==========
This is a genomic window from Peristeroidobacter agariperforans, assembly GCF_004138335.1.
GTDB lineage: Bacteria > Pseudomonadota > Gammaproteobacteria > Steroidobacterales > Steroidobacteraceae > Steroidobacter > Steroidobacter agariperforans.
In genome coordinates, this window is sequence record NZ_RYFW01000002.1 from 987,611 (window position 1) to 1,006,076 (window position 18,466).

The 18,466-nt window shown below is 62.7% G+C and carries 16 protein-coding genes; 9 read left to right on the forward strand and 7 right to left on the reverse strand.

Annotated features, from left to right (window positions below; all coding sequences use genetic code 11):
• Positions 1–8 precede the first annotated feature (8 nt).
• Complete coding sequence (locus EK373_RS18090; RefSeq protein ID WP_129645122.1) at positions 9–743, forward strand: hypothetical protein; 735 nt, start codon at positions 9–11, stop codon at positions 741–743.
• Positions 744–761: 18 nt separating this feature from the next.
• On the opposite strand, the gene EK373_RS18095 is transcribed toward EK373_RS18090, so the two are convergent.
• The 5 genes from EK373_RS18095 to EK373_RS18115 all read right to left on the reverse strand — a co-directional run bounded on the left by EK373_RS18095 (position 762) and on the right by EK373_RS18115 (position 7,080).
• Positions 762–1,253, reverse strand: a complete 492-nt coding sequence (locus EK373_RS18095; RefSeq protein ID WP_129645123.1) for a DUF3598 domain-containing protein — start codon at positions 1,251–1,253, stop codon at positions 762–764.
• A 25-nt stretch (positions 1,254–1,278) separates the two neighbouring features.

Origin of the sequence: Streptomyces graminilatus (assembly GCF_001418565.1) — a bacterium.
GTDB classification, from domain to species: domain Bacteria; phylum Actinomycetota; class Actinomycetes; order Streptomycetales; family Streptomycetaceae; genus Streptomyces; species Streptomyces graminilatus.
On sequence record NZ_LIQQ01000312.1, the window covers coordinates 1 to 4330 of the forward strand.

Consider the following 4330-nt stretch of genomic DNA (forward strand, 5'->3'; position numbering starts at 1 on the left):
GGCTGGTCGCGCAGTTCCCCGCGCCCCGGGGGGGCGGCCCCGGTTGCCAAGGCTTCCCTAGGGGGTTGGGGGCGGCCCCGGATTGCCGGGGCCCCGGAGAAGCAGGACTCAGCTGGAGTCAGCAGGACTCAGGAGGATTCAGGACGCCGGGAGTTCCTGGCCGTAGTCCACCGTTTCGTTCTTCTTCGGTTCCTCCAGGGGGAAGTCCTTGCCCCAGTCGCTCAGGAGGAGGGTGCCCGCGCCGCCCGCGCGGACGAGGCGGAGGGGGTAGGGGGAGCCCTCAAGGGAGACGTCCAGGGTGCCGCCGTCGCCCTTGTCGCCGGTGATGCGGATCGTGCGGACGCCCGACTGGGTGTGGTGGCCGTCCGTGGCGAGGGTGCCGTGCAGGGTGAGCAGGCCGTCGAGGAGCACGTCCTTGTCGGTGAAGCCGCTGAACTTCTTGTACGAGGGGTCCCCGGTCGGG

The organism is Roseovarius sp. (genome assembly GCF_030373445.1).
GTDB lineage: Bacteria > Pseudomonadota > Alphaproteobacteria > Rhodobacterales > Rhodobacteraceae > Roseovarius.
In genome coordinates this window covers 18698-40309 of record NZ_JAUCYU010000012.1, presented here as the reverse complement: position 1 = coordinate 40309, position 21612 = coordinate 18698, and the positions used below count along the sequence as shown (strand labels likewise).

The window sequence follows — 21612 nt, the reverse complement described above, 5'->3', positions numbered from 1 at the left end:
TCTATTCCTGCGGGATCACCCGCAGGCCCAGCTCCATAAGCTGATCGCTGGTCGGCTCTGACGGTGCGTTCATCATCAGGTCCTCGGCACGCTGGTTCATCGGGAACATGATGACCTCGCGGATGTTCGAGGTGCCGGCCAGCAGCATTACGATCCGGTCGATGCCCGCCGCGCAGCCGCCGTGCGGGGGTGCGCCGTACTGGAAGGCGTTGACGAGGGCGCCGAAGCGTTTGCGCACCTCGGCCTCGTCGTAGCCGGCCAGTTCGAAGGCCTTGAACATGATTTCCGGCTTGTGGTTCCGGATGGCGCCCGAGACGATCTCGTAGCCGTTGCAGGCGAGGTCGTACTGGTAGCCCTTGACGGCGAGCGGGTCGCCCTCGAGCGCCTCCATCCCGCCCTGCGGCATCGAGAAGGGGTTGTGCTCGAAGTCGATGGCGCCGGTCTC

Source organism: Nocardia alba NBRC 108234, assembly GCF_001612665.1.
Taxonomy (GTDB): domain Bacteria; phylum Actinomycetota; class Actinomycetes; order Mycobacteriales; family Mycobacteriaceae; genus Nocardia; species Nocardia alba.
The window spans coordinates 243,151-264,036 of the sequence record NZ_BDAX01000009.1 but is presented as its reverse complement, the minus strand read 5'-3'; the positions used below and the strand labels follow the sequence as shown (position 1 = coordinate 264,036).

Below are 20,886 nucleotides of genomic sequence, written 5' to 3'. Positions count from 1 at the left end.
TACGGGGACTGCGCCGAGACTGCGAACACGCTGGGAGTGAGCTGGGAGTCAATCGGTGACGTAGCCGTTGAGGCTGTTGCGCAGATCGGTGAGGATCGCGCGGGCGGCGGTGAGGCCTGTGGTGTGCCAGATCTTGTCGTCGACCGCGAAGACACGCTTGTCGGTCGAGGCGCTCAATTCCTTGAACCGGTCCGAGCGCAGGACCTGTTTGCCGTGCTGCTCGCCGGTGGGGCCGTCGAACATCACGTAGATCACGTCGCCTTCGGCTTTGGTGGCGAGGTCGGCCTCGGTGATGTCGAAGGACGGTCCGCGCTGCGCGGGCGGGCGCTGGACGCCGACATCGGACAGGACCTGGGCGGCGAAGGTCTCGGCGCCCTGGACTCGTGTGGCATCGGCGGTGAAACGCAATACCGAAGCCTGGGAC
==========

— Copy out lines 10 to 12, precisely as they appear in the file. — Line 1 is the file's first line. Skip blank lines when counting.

• The 5 genes from EK373_RS18095 to EK373_RS18115 all read right to left on the reverse strand — a co-directional run bounded on the left by EK373_RS18095 (position 762) and on the right by EK373_RS18115 (position 7,080).
• Positions 762–1,253, reverse strand: a complete 492-nt coding sequence (locus EK373_RS18095; RefSeq protein ID WP_129645123.1) for a DUF3598 domain-containing protein — start codon at positions 1,251–1,253, stop codon at positions 762–764.
• A 25-nt stretch (positions 1,254–1,278) separates the two neighbouring features.